Big Step Toward Future Large-Capacity Archive System
Pioneer Corporation has succeeded in developing a 16-layer read-only optical disc with a capacity of 400 gigabytes for the first time in the world*. Its per-layer capacity is 25 gigabytes, which is the same as that of a Blu-ray Disc (BD). This multilayer technology will also be applicable to multilayer recordable discs. This development has bolstered Pioneer’s confidence in the feasibility of a large-capacity optical disc, which is expected to become necessary in the near future.
For multilayer optical discs, it has been difficult to obtain clear signals from each recording layer in a stable manner due to crosstalk from adjacent layers and transmission loss. Utilizing the optical disc production technology that it has developed in the DVD field, Pioneer solved these problems by, among other things, using a disc structure that can reduce crosstalk from adjacent layers, resulting in a 16-layer optical disc that can playback high-quality signals from every layer.
As for the read-out system, Pioneer achieved stability in the playback of recorded signals by employing a wide-range spherical aberration compensator and light-receiving element that can read out weak signals at a high signal-to-noise ratio in the optical pick-up mechanism. Since the optical specifications of the objective lens, such as NA (Numerical Aperture)**, are the same as those for the existing BD discs, it is possible to maintain compatibility between the new 16-layer optical disc and the BD discs.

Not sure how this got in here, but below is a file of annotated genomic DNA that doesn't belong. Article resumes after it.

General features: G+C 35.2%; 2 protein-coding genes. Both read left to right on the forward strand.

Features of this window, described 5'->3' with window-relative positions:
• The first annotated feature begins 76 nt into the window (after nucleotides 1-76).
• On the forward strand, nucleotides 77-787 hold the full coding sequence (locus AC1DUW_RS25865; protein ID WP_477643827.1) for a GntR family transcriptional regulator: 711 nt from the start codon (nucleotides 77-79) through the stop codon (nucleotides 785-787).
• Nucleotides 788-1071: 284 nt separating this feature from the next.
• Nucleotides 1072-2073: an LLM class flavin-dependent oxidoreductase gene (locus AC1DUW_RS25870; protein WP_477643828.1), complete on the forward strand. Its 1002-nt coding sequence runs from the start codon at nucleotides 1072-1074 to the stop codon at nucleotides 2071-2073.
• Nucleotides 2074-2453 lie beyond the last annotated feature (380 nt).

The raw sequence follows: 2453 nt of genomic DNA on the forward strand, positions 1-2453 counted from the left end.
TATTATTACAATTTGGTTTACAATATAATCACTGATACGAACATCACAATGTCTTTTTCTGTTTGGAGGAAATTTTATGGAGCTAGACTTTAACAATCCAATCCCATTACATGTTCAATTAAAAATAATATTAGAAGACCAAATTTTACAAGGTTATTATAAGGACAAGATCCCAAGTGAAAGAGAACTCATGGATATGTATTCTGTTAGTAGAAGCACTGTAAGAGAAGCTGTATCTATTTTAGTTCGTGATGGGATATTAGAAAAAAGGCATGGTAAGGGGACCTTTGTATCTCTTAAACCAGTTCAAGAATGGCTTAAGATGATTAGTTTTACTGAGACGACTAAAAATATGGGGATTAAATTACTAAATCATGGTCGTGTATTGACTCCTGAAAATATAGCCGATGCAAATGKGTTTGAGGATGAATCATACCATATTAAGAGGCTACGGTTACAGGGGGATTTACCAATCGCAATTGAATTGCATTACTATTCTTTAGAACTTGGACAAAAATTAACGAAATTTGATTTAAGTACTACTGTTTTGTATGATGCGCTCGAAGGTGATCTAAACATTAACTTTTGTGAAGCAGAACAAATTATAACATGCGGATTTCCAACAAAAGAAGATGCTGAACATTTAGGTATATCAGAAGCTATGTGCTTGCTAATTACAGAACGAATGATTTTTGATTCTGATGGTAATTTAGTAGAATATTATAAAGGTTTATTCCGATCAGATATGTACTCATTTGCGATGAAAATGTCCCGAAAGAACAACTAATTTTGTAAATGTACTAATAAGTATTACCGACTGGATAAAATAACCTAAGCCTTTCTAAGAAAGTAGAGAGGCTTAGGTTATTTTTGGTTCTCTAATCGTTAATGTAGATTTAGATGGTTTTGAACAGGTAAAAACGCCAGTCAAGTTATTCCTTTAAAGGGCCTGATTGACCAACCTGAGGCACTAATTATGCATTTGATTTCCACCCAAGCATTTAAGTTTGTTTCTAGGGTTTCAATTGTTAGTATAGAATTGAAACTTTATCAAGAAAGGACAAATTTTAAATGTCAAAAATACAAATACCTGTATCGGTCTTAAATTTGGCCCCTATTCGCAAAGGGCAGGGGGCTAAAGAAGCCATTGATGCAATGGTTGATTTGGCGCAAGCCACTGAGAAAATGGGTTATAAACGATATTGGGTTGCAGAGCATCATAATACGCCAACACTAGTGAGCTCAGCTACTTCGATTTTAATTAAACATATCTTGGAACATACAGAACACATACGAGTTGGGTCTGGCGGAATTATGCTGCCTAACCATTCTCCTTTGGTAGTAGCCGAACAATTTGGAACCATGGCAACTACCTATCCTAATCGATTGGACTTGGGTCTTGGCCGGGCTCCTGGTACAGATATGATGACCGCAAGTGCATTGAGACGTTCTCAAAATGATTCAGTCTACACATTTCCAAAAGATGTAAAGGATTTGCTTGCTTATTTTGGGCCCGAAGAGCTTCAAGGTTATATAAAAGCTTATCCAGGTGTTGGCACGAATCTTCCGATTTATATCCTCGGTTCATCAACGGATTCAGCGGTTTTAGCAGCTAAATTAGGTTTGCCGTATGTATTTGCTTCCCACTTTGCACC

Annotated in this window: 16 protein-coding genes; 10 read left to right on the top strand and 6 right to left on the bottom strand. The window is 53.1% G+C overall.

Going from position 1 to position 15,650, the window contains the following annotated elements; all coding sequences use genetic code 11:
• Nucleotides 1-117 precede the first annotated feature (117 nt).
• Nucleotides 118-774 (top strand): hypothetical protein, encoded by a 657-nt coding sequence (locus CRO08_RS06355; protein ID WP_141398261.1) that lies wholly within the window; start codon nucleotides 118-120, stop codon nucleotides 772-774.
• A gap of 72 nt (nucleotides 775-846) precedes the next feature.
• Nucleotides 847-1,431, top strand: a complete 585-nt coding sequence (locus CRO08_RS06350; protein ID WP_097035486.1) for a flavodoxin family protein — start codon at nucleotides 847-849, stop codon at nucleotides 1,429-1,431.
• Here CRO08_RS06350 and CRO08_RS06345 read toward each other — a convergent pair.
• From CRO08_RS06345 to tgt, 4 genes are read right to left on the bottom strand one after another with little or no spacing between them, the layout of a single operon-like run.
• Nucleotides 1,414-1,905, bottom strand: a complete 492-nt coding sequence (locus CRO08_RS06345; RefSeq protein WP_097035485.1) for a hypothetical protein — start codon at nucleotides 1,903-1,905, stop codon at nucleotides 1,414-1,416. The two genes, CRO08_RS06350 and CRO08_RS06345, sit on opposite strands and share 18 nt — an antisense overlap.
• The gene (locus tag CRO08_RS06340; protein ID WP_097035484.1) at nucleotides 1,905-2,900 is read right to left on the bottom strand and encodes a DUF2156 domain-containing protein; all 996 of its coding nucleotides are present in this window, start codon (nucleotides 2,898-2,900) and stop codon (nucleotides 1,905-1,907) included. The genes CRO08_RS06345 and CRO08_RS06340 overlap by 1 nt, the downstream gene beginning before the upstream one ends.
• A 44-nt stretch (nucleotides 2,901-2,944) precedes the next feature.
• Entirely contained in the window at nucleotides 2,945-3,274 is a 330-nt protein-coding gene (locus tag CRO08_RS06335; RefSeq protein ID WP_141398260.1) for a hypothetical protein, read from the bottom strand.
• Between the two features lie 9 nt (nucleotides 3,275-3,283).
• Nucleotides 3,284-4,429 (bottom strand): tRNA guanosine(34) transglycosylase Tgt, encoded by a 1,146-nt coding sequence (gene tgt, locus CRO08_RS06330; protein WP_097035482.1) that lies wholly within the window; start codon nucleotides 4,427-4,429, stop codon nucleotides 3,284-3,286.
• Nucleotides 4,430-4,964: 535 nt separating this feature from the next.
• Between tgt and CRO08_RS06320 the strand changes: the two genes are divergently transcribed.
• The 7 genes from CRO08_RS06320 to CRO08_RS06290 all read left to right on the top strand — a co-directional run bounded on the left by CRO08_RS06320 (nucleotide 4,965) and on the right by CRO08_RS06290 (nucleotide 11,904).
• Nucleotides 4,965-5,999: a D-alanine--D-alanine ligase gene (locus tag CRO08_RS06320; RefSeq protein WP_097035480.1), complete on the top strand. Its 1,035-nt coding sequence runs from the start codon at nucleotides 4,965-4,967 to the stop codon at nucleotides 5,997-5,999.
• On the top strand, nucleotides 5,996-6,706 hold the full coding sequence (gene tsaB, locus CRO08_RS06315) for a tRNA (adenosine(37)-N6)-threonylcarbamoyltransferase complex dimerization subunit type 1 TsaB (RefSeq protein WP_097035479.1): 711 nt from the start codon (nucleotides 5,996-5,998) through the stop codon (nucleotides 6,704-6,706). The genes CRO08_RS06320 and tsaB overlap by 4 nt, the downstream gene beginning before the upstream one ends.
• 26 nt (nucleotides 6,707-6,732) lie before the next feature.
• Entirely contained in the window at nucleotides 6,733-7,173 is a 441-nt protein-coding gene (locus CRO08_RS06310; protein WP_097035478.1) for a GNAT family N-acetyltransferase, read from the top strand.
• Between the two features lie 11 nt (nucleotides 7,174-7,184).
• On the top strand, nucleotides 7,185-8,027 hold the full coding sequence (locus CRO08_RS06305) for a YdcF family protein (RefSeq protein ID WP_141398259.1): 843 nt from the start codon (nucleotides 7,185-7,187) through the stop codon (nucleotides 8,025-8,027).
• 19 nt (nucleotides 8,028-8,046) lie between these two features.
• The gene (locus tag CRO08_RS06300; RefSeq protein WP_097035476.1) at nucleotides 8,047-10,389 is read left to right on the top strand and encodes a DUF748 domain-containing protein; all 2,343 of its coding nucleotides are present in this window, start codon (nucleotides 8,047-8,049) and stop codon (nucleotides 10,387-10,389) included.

The 16-layer optical disc technology, capable of storing much more data than the conventional discs on one disc, will greatly reduce the number of discs to be used and therefore contribute to the conservation of resources.
Pioneer will present the details of this research at the International Symposium on Optical Memory and Optical Data Storage 2008 (ISOM/ODS2008) to be held in Hawaii from July 13.
* According to Pioneer survey, as of July 7, 2008.
** NA: The higher numerical aperture of the objective lens, the smaller diameter of the beam spot focused on a disc surface.